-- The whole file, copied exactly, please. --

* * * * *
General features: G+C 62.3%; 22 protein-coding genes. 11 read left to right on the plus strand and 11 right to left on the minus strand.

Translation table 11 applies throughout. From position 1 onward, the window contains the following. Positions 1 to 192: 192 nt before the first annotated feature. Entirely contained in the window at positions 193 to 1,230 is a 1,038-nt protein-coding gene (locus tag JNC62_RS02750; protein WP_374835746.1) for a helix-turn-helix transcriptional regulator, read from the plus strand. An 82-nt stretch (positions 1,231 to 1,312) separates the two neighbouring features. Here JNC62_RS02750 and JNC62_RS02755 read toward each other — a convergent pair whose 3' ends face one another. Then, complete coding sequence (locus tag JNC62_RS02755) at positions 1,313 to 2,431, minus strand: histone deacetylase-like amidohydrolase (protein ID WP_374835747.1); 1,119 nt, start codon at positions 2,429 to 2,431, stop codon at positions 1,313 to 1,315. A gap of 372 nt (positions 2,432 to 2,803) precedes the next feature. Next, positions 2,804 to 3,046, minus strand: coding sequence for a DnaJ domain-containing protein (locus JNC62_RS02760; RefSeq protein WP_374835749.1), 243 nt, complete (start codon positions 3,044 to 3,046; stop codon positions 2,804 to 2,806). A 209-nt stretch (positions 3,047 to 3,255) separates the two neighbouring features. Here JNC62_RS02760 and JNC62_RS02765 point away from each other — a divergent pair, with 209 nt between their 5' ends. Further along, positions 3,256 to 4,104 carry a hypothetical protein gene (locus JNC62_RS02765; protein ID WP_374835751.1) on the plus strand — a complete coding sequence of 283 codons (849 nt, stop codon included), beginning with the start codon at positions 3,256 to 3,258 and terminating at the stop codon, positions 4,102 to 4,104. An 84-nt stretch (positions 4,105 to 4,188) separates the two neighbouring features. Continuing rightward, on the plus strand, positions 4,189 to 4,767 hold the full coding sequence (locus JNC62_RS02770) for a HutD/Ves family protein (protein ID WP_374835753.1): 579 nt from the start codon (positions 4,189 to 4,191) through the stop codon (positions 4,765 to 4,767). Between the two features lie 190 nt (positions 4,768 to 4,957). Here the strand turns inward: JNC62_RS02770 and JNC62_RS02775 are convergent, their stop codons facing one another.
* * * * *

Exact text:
General features: G+C 62.3%; 22 protein-coding genes. 11 read left to right on the plus strand and 11 right to left on the minus strand.

Translation table 11 applies throughout. From position 1 onward, the window contains the following. Positions 1 to 192: 192 nt before the first annotated feature. Entirely contained in the window at positions 193 to 1,230 is a 1,038-nt protein-coding gene (locus tag JNC62_RS02750; protein WP_374835746.1) for a helix-turn-helix transcriptional regulator, read from the plus strand. An 82-nt stretch (positions 1,231 to 1,312) separates the two neighbouring features. Here JNC62_RS02750 and JNC62_RS02755 read toward each other — a convergent pair whose 3' ends face one another. Then, complete coding sequence (locus tag JNC62_RS02755) at positions 1,313 to 2,431, minus strand: histone deacetylase-like amidohydrolase (protein ID WP_374835747.1); 1,119 nt, start codon at positions 2,429 to 2,431, stop codon at positions 1,313 to 1,315. A gap of 372 nt (positions 2,432 to 2,803) precedes the next feature. Next, positions 2,804 to 3,046, minus strand: coding sequence for a DnaJ domain-containing protein (locus JNC62_RS02760; RefSeq protein WP_374835749.1), 243 nt, complete (start codon positions 3,044 to 3,046; stop codon positions 2,804 to 2,806). A 209-nt stretch (positions 3,047 to 3,255) separates the two neighbouring features. Here JNC62_RS02760 and JNC62_RS02765 point away from each other — a divergent pair, with 209 nt between their 5' ends. Further along, positions 3,256 to 4,104 carry a hypothetical protein gene (locus JNC62_RS02765; protein ID WP_374835751.1) on the plus strand — a complete coding sequence of 283 codons (849 nt, stop codon included), beginning with the start codon at positions 3,256 to 3,258 and terminating at the stop codon, positions 4,102 to 4,104. An 84-nt stretch (positions 4,105 to 4,188) separates the two neighbouring features. Continuing rightward, on the plus strand, positions 4,189 to 4,767 hold the full coding sequence (locus JNC62_RS02770) for a HutD/Ves family protein (protein ID WP_374835753.1): 579 nt from the start codon (positions 4,189 to 4,191) through the stop codon (positions 4,765 to 4,767). Between the two features lie 190 nt (positions 4,768 to 4,957). Here the strand turns inward: JNC62_RS02770 and JNC62_RS02775 are convergent, their stop codons facing one another.